Although EPA has not projected that any once-through electric generating facilities with an intake capacity of less than 10 MGD will be built in the next 20 years, EPA acknowledges that projecting the numbers and characteristics of facilities over long timeframes may lead to uncertainties in EPA's analysis. (See Sections 5.1.4 and 5.2.4 of the Economic Analysis for a discussion of uncertainties and limitations in EPA's baseline projections of new facilities.) In the event that such facilities might be built in the future (for example, as a stand-alone, combined-cycle, cogeneration facility associated with a manufacturer), EPA has concluded that the application of the intake capacity requirements in the selected option is not economically practicable for facilities with the smallest cooling water intake structures, those that withdraw less than 10 MGD. Based on EPA's estimate, the compliance cost-to-revenue ratio for combined-cycle facilities with these flows is 4.9 to 8.8 percent or higher. Even if these facilities installed a closed-cycle recirculating cooling system to reduce dynamic flow below the regulatory threshold for this rule and avoided all other costs of the rule, their cost-to-revenue ratio still would be from 2 to 3.2 percent or more (and they Start Printed Page 65274still might have to bear additional cost to comply with requirements the Director establishes on a case-by-case basis). EPA's analysis shows that the costs for all such facilities generally would be far above the range of impacts for facilities above 10 MGD, which have, compliance cost to-revenue ratios at or below 0.5 percent for more than 70 facilities, between 2 and 3 percent for only six facilities, and above 3 percent for only 3 facilities. EPA believes that the economic impact of complying with the rule would be disproportionate for electric generating facilities with flows below 10 MGD. Thus, the Agency is exercising its discretion under section 316(b) of the CWA to determine what is economically practicable and is creating specific requirements in Track I available to facilities with flows between 2 and 10 MGD. See § 125.84(c). These facilities are required to meet the same velocity, proportional flow, and the design and construction technology requirements for impingement that apply in § 125.84(b). See § 125.84(c)(1), (2) and (3). However, they are not required to reduce intake flow commensurate with use of a closed-cycle recirculating cooling system. Instead, they are required use design and construction technologies for minimizing entrainment at all locations. See 125.84(c)(4). EPA believes that the requirements of § 125.84(c) are an economically practicable way for these facilities to reduce impingement mortality and entrainment. EPA has made similar decisions in establishing technology-based effluent limitations guidelines and standards under 301 and 306, see e.g., Texas Oil & Gas Ass'n v. U.S. EPA, 161 F.3d 923, 940 (5th Cir. 1998) (Court upheld EPA's subcategorization for Cook Inlet based upon disproportionate economic impact).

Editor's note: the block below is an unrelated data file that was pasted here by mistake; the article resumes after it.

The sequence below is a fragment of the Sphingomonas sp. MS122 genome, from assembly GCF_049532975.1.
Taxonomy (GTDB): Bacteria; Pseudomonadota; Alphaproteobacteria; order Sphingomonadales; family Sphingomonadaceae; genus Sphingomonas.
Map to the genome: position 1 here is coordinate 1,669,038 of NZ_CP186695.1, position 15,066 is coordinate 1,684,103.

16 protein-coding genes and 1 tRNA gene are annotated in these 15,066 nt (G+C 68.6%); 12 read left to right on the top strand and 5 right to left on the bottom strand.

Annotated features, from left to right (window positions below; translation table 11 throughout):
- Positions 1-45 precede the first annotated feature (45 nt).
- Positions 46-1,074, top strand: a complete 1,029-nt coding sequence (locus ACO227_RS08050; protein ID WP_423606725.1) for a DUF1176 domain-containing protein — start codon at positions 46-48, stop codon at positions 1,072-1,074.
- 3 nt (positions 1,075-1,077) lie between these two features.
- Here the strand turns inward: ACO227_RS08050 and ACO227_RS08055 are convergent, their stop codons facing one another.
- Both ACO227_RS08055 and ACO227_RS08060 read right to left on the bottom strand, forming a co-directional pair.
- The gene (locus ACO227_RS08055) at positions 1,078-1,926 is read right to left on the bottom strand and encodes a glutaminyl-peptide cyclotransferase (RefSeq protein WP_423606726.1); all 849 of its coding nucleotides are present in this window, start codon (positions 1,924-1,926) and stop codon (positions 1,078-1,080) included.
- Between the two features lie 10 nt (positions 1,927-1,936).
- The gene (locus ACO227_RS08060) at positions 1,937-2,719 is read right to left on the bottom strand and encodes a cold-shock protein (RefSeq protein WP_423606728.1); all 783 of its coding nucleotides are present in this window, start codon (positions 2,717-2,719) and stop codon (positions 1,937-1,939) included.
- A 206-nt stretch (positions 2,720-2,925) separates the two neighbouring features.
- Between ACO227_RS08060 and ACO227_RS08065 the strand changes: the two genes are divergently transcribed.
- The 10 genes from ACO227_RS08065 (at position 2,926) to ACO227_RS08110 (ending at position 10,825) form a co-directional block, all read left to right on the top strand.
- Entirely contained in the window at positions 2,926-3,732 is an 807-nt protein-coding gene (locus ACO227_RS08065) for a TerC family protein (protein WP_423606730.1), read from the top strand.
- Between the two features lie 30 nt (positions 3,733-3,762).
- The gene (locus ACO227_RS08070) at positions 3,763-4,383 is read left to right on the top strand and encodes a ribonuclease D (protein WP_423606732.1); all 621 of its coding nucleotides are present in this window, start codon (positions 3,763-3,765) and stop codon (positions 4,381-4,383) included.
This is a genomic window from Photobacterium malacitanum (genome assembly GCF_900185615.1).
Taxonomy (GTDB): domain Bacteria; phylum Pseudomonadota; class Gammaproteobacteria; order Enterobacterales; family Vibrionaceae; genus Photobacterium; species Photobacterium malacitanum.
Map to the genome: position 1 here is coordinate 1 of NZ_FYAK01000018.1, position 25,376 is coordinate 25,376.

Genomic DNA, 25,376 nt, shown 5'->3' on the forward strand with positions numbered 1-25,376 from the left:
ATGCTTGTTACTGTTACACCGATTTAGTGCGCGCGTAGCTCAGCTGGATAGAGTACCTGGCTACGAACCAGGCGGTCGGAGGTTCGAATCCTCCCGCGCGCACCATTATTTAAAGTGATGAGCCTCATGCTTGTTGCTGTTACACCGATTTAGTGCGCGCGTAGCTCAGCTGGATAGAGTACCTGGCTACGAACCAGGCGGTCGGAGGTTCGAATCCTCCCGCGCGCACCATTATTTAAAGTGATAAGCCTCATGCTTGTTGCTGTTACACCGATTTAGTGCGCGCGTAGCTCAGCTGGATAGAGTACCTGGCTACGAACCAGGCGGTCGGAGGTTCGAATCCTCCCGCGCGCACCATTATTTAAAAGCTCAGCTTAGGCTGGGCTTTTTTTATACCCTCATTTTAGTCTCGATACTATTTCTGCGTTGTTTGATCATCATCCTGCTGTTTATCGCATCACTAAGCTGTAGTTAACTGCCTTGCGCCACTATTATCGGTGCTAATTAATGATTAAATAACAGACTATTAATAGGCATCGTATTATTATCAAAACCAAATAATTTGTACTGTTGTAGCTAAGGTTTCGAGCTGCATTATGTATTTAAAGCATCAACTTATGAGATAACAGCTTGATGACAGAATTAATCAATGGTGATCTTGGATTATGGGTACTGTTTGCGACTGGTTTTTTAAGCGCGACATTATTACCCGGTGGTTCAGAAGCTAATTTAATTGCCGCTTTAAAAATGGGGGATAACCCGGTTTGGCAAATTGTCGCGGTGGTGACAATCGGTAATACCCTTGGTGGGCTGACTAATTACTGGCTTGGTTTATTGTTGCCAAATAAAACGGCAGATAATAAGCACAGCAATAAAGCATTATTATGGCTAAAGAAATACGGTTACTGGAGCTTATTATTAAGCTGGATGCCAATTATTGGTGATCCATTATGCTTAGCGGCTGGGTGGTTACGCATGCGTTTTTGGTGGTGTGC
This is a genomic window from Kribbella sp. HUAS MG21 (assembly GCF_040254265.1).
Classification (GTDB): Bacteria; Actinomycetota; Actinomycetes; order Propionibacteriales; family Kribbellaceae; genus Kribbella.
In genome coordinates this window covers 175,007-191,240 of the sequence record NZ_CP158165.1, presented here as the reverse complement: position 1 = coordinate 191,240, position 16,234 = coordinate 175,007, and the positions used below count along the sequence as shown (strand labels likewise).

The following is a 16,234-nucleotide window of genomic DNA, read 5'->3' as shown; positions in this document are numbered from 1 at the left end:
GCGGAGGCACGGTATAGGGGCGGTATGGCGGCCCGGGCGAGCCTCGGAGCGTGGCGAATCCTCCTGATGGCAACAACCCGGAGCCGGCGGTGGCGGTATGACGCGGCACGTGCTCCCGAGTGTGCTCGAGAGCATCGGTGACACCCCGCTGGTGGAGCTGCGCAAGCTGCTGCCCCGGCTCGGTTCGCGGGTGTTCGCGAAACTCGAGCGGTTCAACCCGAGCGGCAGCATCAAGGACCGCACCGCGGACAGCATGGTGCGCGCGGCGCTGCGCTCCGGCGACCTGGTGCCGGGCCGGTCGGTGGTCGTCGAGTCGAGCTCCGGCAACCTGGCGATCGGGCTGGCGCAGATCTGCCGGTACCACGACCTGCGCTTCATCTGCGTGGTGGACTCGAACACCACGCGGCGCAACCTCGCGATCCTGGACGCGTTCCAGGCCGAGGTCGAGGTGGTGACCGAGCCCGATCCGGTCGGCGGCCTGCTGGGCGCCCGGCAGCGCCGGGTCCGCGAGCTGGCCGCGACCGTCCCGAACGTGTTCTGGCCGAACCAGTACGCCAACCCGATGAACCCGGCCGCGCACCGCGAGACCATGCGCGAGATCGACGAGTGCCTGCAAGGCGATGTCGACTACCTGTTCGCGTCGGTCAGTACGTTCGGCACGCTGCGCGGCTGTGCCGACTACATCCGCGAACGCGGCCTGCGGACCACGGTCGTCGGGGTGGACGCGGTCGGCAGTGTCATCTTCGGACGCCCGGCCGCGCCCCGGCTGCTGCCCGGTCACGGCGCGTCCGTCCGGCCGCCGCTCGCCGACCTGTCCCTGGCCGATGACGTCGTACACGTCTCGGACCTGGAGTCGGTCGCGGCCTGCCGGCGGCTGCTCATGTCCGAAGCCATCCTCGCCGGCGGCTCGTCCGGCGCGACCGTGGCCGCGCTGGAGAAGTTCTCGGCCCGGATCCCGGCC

b. Design and Construction Technologies